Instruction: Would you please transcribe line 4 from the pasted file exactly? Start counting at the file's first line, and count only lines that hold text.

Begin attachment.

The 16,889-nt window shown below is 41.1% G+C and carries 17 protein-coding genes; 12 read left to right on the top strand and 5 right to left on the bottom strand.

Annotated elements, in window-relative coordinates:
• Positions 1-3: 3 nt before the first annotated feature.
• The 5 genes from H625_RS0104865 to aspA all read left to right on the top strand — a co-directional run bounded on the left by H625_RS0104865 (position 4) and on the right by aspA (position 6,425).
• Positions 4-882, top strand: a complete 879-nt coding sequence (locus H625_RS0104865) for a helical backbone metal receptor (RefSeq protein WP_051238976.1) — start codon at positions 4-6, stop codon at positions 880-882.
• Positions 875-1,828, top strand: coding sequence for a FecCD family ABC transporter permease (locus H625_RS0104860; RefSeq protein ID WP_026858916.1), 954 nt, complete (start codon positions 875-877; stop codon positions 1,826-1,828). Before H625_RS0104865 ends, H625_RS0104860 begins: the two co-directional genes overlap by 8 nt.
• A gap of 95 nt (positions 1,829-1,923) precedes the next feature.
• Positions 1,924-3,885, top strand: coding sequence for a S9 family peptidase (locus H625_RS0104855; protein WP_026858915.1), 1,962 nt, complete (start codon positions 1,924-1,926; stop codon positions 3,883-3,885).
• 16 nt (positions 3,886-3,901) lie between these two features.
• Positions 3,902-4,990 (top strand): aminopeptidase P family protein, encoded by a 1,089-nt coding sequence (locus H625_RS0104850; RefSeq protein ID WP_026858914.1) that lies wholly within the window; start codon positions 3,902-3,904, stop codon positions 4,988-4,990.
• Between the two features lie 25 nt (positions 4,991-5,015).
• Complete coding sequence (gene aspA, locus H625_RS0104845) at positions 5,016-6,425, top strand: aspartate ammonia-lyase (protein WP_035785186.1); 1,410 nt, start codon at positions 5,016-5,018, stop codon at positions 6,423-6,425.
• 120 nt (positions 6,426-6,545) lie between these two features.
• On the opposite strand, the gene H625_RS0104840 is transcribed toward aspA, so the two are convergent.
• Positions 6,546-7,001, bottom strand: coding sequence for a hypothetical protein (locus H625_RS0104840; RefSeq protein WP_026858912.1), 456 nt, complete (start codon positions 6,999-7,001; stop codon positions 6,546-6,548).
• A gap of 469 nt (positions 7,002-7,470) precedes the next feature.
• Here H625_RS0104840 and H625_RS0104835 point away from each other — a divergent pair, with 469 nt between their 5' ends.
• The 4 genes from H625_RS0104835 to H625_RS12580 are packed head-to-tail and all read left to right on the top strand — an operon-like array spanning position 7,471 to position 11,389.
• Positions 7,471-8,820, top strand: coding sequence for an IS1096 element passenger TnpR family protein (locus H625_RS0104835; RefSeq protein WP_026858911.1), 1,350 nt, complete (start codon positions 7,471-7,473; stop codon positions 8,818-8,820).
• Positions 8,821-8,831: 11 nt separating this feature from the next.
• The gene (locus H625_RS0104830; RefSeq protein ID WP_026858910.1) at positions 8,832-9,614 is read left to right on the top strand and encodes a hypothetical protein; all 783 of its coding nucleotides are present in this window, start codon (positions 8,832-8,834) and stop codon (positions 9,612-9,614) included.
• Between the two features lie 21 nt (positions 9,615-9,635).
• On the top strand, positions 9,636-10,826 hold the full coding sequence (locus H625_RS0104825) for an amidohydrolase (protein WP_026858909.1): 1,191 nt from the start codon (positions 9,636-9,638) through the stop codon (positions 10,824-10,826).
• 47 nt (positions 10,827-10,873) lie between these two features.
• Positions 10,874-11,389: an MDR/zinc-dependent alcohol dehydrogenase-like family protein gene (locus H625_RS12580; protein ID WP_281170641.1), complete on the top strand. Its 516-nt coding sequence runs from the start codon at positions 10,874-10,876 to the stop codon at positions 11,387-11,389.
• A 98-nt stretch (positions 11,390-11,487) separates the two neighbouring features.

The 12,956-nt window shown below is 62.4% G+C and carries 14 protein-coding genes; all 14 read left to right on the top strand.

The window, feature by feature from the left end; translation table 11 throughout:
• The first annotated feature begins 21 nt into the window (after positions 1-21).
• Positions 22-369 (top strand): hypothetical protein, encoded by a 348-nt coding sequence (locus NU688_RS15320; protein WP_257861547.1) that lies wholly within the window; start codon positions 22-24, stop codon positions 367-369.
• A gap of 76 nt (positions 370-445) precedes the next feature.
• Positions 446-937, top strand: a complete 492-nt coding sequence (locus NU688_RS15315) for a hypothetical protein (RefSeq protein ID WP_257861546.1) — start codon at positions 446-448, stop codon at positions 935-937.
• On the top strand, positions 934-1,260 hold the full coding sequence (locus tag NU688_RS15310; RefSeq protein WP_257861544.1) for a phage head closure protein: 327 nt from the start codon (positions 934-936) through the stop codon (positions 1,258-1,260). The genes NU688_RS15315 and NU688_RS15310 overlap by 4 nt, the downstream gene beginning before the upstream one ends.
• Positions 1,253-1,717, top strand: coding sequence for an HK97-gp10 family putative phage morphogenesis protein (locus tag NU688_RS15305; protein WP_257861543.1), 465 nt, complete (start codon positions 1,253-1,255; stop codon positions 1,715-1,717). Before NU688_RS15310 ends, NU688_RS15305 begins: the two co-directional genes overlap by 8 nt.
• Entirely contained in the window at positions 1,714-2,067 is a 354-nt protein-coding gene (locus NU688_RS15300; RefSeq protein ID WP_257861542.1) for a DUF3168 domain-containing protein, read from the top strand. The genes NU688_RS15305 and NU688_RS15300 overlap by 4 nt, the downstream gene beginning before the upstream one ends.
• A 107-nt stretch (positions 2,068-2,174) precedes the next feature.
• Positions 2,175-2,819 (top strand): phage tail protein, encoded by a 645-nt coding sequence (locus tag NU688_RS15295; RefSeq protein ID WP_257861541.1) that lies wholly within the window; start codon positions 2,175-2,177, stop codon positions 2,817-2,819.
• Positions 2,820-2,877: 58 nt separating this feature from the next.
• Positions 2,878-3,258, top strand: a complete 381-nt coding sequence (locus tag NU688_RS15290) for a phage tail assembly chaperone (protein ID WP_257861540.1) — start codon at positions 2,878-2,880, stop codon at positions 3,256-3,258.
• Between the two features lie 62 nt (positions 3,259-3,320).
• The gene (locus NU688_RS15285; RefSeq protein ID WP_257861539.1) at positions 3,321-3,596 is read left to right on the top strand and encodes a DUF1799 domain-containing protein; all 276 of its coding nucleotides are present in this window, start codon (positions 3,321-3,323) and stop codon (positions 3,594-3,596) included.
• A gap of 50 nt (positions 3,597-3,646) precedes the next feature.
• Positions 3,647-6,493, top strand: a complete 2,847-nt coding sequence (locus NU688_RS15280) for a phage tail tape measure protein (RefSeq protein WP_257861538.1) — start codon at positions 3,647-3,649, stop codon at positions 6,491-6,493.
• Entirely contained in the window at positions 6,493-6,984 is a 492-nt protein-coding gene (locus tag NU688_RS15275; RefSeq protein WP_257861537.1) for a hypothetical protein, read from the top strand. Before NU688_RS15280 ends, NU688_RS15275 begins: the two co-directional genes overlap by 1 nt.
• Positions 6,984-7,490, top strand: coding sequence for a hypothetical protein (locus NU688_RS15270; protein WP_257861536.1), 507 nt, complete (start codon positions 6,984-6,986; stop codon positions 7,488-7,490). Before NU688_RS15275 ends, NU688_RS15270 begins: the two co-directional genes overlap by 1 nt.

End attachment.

• The 5 genes from H625_RS0104865 to aspA all read left to right on the top strand — a co-directional run bounded on the left by H625_RS0104865 (position 4) and on the right by aspA (position 6,425).